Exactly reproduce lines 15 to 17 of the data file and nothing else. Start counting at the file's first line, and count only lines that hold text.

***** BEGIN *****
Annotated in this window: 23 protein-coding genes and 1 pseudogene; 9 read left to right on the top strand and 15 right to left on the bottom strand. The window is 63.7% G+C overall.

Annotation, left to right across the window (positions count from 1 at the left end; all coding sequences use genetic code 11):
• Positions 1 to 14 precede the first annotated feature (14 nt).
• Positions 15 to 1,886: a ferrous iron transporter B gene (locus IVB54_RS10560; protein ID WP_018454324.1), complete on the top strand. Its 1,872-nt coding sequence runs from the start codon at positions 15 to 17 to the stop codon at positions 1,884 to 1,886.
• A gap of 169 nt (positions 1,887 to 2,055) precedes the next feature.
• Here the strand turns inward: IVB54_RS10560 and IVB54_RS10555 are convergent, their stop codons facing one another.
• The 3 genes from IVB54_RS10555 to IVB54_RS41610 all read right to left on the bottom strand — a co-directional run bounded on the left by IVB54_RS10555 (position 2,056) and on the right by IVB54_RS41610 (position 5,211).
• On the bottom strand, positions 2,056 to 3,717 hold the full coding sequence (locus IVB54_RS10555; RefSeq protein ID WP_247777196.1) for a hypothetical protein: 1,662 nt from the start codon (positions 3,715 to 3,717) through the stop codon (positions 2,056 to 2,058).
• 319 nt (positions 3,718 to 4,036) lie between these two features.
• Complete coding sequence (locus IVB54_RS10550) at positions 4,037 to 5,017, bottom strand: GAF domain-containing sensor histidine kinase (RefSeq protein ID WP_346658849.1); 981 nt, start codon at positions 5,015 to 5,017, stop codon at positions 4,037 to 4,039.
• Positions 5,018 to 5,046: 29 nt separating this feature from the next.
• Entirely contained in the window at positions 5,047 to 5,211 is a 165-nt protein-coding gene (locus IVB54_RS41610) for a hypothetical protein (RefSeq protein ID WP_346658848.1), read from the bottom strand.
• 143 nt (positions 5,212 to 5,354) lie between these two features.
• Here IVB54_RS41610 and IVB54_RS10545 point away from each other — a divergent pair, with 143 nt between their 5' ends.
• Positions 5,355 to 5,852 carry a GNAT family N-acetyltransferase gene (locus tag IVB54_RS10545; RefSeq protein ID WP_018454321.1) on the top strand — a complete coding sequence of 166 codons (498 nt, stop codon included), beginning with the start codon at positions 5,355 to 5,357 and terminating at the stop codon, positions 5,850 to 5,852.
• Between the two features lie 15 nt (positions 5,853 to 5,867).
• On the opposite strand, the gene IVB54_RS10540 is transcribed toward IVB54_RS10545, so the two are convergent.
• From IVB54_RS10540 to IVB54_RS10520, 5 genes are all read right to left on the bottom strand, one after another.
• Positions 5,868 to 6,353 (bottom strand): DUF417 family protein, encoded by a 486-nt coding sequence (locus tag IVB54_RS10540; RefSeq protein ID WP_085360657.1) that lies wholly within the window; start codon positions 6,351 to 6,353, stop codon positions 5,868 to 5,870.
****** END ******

• Positions 5,355 to 5,852 carry a GNAT family N-acetyltransferase gene (locus tag IVB54_RS10545; RefSeq protein ID WP_018454321.1) on the top strand — a complete coding sequence of 166 codons (498 nt, stop codon included), beginning with the start codon at positions 5,355 to 5,357 and terminating at the stop codon, positions 5,850 to 5,852.
• Between the two features lie 15 nt (positions 5,853 to 5,867).
• On the opposite strand, the gene IVB54_RS10540 is transcribed toward IVB54_RS10545, so the two are convergent.